Yeah. Critical. So there’s no doubt about it. You know, on the, I would say on the parts manufacturer side you need to work through your distribution or figure out what your method is to do e-commerce right. You have to have one. And if you’re dependent on all your distributors to figure that out, you may need to get your hands around a little bit more and help them work together to put a solution together or partner up with somebody or do whatever it is. The parts manufacturer, the other thing I need to say too, is you gotta build your brand. So if you look today, I needed to buy some parts. I have a Toyota Camry. I need to buy some parts. There was four brands displayed to me. I couldn’t tell you the difference in any of the four brands, I just picked the one that was the cheapest, right? You don’t want that to be your situation to your customers. You want them to know your brand. So they need to do everything they can to put their names in front of customers and build value. So they need to do all kinds of things. And there’s a lot of different ways you can do that. Jamie, I know you work with them specifically on that type of thing and you can, you’re a great resource for them. They have to build their brands. So it doesn’t become a price war. It’s gotta be the right product that makes people comfortable and feel safe buying it. And those distributors, they got to figure it out, man. They know, that’s the crazy thing. I guarantee you, everyone who owns a parts distribution company or works there is buying a lot of stuff online and they do it every single day but they have their head in the sand when it comes to their business on doing it as well. So they got to start just investigating resources, start playing with online stuff, start talking to people. They need to figure it out because if they don’t, I do not see how they’re going to make it 10 more years. I think it’s gonna be a really difficult thing to do. People used to say it was inventory and delivery knowledge. Those are the three things that you have a retail store for. The internet and the unveiling of all this information to look up your own stuff, just totally diminishes their value that they provide. They gotta find new values and there’s a lot of ways they can do that. They gotta be important resources for their customers. They got to find a way to do that.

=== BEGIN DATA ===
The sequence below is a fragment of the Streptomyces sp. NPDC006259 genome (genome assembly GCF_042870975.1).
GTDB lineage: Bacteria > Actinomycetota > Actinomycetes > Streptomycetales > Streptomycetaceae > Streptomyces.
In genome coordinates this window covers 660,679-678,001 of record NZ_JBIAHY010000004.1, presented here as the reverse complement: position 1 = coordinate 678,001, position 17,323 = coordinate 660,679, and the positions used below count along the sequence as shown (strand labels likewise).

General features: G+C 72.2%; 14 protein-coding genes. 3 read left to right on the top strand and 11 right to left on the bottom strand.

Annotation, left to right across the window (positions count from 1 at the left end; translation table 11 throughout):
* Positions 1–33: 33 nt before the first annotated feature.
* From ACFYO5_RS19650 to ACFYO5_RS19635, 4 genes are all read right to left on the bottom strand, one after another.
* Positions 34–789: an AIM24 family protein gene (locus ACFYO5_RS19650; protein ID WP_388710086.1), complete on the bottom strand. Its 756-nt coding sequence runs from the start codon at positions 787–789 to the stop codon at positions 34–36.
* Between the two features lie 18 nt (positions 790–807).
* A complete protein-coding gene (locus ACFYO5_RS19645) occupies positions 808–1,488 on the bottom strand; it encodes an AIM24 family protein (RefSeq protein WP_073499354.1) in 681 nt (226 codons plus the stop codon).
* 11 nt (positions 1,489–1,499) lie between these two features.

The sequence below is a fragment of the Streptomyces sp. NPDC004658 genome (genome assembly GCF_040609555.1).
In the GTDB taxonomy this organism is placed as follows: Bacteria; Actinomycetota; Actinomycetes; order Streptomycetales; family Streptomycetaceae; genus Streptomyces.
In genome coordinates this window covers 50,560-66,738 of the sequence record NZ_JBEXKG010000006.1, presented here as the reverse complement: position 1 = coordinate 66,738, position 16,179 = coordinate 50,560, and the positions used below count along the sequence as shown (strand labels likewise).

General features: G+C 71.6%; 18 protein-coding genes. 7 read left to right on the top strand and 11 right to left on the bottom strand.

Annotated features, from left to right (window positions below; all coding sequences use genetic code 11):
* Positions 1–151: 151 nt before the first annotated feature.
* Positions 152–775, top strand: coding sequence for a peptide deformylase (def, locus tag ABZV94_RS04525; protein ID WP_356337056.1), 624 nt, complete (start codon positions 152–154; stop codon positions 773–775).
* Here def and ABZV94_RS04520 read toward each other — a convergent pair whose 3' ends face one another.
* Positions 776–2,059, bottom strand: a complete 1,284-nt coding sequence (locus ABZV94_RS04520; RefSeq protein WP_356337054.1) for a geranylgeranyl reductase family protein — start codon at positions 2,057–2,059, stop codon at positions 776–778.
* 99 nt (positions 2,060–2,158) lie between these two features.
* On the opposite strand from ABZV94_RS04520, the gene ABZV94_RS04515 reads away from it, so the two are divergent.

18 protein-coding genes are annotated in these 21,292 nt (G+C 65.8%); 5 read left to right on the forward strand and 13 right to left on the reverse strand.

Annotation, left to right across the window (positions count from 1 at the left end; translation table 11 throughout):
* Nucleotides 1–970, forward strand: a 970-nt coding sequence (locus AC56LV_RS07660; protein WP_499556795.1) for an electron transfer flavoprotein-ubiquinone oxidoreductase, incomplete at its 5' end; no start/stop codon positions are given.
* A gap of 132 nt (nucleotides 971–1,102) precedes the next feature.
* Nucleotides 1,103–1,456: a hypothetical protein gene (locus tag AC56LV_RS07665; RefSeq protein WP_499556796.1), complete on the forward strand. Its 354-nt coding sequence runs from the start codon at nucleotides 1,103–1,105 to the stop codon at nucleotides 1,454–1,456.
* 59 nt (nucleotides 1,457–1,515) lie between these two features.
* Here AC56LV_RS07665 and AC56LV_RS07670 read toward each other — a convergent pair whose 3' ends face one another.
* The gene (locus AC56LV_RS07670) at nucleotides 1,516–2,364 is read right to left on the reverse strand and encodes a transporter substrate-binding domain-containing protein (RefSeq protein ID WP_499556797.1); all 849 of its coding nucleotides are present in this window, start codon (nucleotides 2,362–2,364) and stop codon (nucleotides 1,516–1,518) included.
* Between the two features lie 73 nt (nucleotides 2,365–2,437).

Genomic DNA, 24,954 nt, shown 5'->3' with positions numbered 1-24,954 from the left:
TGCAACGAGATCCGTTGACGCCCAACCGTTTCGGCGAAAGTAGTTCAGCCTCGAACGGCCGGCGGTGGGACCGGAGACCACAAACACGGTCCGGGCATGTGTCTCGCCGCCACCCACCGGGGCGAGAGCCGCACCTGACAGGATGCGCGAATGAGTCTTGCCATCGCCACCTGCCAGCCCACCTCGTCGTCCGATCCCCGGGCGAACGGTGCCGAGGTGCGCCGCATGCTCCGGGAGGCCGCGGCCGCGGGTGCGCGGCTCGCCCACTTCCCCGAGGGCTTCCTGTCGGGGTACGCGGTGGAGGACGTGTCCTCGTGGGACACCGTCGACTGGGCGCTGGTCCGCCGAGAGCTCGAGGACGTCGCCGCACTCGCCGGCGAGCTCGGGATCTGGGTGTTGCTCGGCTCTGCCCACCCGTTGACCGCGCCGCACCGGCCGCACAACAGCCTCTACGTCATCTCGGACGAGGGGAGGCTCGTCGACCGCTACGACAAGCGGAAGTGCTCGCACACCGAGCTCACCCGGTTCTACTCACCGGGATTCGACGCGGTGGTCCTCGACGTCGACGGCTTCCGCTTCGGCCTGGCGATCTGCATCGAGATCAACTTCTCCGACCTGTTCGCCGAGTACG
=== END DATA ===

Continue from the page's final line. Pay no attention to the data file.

Jamie Irvine: